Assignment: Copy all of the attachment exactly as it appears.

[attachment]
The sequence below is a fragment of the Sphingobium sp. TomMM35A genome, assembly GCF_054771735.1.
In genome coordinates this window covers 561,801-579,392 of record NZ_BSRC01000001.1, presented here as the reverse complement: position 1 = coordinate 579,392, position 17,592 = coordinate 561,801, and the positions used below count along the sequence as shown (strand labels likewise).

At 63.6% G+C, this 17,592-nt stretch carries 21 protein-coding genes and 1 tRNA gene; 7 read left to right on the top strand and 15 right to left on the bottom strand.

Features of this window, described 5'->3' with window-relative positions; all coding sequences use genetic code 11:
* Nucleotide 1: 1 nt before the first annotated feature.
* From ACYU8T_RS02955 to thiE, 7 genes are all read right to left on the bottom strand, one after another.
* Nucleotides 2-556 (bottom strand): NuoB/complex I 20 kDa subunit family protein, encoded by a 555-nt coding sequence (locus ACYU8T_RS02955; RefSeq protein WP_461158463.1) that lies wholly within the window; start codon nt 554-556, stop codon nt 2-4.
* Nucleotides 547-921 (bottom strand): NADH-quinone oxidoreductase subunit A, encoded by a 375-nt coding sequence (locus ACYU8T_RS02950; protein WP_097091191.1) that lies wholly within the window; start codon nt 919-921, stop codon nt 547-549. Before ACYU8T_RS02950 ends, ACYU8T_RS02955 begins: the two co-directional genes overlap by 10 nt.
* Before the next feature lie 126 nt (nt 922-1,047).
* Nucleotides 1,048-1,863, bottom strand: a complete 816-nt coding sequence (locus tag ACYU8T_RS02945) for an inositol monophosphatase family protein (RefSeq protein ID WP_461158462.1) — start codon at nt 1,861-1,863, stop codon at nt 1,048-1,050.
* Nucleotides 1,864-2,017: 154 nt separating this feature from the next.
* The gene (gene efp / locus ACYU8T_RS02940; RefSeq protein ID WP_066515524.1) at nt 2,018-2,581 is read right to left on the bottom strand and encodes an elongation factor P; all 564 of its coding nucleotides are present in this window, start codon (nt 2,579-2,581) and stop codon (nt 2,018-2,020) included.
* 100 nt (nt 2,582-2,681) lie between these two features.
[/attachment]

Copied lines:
The sequence below is a fragment of the Sphingobium sp. TomMM35A genome, assembly GCF_054771735.1.
In genome coordinates this window covers 561,801-579,392 of record NZ_BSRC01000001.1, presented here as the reverse complement: position 1 = coordinate 579,392, position 17,592 = coordinate 561,801, and the positions used below count along the sequence as shown (strand labels likewise).

At 63.6% G+C, this 17,592-nt stretch carries 21 protein-coding genes and 1 tRNA gene; 7 read left to right on the top strand and 15 right to left on the bottom strand.

Features of this window, described 5'->3' with window-relative positions; all coding sequences use genetic code 11:
* Nucleotide 1: 1 nt before the first annotated feature.
* From ACYU8T_RS02955 to thiE, 7 genes are all read right to left on the bottom strand, one after another.
* Nucleotides 2-556 (bottom strand): NuoB/complex I 20 kDa subunit family protein, encoded by a 555-nt coding sequence (locus ACYU8T_RS02955; RefSeq protein WP_461158463.1) that lies wholly within the window; start codon nt 554-556, stop codon nt 2-4.
* Nucleotides 547-921 (bottom strand): NADH-quinone oxidoreductase subunit A, encoded by a 375-nt coding sequence (locus ACYU8T_RS02950; protein WP_097091191.1) that lies wholly within the window; start codon nt 919-921, stop codon nt 547-549. Before ACYU8T_RS02950 ends, ACYU8T_RS02955 begins: the two co-directional genes overlap by 10 nt.
* Before the next feature lie 126 nt (nt 922-1,047).
* Nucleotides 1,048-1,863, bottom strand: a complete 816-nt coding sequence (locus tag ACYU8T_RS02945) for an inositol monophosphatase family protein (RefSeq protein ID WP_461158462.1) — start codon at nt 1,861-1,863, stop codon at nt 1,048-1,050.
* Nucleotides 1,864-2,017: 154 nt separating this feature from the next.
* The gene (gene efp / locus ACYU8T_RS02940; RefSeq protein ID WP_066515524.1) at nt 2,018-2,581 is read right to left on the bottom strand and encodes an elongation factor P; all 564 of its coding nucleotides are present in this window, start codon (nt 2,579-2,581) and stop codon (nt 2,018-2,020) included.
* 100 nt (nt 2,582-2,681) lie between these two features.